He wouldn't open his eye.

What will I see? he wondered.

Will I see anything?

It took a few minutes before Coyotes defenseman Ed Jovanovski opened his left eye after he collided with Atlanta Thrashers forward Patrice Cormier's helmet in a game Feb. 17 at Jobing.com Arena. He left the ice hunched over, dabbing at his face and scared for what was to come.

Nearly seven weeks later, Jovanovski is back with the Coyotes. He's expected to make his return to game action Wednesday in Los Angeles against the Kings. Except for a bed of pink under his left iris, Jovanovski looks the same as before he was injured.

"People tell me I look better," he said with a smile.

But Jovanovski is not the same. He probably never will be.

"It was frightening," he admitted.

Jovanovski remembers the play. He remembers how quickly he got off the ice. He remembers the urgency to get him in front of a doctor.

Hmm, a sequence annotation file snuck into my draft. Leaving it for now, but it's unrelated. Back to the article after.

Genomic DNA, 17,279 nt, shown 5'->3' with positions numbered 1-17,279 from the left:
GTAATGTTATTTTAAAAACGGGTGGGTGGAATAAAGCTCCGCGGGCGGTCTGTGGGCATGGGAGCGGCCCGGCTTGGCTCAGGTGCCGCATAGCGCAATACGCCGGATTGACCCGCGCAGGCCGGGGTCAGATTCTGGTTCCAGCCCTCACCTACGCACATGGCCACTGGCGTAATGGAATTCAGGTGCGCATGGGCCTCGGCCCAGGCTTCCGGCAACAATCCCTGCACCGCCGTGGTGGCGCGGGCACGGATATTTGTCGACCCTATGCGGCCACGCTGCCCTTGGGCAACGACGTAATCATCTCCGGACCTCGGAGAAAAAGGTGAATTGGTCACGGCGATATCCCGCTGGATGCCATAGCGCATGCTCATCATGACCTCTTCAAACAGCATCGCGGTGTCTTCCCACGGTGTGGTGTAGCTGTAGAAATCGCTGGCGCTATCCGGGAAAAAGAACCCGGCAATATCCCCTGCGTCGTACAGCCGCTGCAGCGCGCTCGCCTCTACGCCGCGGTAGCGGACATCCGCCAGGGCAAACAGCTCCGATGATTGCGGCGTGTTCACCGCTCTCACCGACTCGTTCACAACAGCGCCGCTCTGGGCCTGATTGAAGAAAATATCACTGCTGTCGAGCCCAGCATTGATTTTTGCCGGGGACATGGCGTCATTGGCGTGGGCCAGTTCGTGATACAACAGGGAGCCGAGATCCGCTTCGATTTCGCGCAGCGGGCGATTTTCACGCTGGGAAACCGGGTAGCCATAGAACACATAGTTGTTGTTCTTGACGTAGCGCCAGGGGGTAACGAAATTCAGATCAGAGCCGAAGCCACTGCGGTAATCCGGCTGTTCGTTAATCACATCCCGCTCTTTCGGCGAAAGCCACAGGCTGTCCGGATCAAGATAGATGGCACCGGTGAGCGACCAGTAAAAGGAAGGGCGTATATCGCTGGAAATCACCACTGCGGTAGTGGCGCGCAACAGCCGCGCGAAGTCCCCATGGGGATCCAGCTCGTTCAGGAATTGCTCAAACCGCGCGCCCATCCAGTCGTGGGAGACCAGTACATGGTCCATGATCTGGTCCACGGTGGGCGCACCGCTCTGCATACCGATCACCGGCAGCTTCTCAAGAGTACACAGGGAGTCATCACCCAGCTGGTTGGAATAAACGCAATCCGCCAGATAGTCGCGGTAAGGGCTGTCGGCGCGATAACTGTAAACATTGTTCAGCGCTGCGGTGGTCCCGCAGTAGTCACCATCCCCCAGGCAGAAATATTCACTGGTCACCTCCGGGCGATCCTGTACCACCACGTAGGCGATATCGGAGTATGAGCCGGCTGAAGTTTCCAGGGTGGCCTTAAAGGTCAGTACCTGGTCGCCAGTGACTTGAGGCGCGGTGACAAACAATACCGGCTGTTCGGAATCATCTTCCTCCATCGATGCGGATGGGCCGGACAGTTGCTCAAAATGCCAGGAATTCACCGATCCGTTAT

"I don't think there was any intent to injure me out there," he said. "It's one of those freak accidents that happen."

Once he did open his eye, Jovanovski didn't notice any issues. But he had suffered a fractured orbital bone that required surgery. The risks were there - blurry eyesight, double vision - but Jovanovski emerged from the surgery relatively unscathed.

Jovanovski realizes how lucky he is. Vancouver Canucks center Manny Malhotra had a puck clip his eye almost three weeks ago and has had two surgeries since to save his eye and vision.

"It's interesting to watch the dynamics of a team when a guy does get injured," Coyotes coach Dave Tippett said. "They care about him like a brother. I think Jovo has felt that here, and the players really care about him not just so he can get better, but getting better as a person.

"I think you saw the same thing in Vancouver with Malhotra. They care for him, for his livelihood moving forward, not just the next game, and I think that's the special thing about hockey."